Like General Health, Dental Health can be similarly defined as: A state of complete physical, mental, and social well-being with regard to the oral condition, rather than merely the absence of disease or infirmity.
The difficulty with defining "Dental" health is deciding where to draw the demarcation between dental and other systems. It is now generally accepted that it is well within the realm of dentistry to deal with all oral structures, including not only the teeth and gums, but also the jaw bones, muscles controlling jaw movements and the jaw joints (known as "Temporomandibular Joints" or "TMJs").
It is known, however, that materials used in the mouth for dental care may have an effect on the rest of the body, and that a dysfunction of the bite or of the TMJs can affect the muscles of the neck, putting a strain on the cervical spine which may compromise the entire spine. So the definition of "Dental Health" becomes much more complex, and therefore encompasses more than the immediate area of the mouth.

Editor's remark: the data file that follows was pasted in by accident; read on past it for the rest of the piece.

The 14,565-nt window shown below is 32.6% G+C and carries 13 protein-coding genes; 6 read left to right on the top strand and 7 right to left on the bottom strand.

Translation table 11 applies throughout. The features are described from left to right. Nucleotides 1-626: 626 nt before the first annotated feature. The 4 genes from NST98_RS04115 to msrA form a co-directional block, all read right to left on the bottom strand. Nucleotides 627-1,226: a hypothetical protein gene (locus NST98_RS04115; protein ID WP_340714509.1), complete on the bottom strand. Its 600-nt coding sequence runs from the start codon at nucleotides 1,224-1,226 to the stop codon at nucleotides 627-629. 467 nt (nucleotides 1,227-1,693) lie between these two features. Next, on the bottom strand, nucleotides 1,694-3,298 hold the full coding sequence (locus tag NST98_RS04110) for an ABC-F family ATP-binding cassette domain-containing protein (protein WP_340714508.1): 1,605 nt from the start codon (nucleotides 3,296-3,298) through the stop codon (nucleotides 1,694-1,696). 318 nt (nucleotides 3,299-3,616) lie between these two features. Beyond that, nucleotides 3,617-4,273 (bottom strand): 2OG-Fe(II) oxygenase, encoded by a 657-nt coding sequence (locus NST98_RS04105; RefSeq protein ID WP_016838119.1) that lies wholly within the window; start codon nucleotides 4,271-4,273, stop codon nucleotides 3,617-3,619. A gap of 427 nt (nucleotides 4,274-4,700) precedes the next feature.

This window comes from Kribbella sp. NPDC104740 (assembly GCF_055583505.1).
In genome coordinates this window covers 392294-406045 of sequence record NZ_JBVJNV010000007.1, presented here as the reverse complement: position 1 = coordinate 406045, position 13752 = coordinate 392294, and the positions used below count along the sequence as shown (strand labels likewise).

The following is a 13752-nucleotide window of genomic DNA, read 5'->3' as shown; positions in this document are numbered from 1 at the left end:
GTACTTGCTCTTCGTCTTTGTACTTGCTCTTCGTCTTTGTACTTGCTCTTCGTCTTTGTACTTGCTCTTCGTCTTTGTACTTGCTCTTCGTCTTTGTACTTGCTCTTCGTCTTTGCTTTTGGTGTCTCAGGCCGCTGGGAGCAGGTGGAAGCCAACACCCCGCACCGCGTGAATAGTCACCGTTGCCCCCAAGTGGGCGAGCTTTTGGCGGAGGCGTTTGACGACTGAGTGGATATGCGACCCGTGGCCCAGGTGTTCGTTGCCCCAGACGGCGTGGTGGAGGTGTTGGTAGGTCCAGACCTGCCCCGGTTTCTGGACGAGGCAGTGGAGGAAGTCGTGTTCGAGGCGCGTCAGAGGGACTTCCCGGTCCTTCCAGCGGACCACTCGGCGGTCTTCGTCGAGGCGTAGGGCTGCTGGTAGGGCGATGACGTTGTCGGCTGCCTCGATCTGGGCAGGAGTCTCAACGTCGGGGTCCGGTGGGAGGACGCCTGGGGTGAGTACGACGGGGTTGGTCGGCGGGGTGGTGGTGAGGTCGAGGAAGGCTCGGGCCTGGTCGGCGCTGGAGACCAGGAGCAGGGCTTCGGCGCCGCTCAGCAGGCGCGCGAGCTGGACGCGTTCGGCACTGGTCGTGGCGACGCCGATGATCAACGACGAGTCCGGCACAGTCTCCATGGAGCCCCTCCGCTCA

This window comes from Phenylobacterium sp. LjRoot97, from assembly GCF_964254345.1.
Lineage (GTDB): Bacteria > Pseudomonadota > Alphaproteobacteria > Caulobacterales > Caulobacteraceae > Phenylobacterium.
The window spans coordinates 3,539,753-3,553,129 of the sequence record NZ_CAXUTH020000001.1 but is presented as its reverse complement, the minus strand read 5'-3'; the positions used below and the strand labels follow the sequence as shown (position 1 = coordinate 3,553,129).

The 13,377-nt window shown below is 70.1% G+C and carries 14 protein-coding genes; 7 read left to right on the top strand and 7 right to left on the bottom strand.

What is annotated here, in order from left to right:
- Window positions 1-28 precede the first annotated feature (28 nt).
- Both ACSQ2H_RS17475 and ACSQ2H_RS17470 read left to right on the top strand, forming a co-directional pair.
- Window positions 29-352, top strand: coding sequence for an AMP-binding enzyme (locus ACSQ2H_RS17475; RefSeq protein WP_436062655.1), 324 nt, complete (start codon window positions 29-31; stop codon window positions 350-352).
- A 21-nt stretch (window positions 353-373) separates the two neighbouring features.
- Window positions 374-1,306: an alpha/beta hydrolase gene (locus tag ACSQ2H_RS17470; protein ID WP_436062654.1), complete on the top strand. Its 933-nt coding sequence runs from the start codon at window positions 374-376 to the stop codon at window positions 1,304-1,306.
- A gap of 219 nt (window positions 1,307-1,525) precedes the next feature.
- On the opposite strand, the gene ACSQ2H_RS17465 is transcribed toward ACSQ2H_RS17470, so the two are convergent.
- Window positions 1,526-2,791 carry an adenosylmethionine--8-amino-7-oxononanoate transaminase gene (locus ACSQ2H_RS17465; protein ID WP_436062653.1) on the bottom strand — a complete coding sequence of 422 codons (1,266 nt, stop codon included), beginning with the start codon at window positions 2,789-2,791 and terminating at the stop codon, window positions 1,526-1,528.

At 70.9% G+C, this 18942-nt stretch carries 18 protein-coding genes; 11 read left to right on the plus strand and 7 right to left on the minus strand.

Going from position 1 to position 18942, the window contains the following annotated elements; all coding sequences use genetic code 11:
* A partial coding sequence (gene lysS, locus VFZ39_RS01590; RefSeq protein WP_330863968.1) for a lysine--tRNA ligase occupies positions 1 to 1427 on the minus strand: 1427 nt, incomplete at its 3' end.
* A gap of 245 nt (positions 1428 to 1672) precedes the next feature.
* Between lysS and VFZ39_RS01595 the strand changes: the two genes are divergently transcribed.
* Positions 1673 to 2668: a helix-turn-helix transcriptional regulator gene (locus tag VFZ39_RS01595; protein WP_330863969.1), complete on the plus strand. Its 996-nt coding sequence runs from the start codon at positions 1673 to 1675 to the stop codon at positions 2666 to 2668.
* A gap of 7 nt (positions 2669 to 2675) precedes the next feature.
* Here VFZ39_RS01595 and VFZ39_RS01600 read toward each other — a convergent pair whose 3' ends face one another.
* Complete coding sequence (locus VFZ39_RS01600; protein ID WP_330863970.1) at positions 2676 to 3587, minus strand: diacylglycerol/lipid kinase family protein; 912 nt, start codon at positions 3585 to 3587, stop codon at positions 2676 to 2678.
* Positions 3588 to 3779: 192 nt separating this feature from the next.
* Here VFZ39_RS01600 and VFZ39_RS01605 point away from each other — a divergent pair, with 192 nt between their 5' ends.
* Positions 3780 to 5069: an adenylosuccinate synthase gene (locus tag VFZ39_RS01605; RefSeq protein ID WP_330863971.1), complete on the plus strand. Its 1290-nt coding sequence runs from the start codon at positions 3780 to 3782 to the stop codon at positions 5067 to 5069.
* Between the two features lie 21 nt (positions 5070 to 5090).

According to the Federation Dentaire Internationale (FDI): "Dentistry is concerned with the health and diseases of the teeth, gums, mouth and jaws and craniofacial anomalies as part of and related to the general health of patients. Dentists also have a wider responsibility to contribute to the general health of their patients." The FDI is the most respected of international dental organizations, and is the dental equivalent of the World Health Organization. This definition gives dentists a much greater responsibility than most people (including many dentists) realise.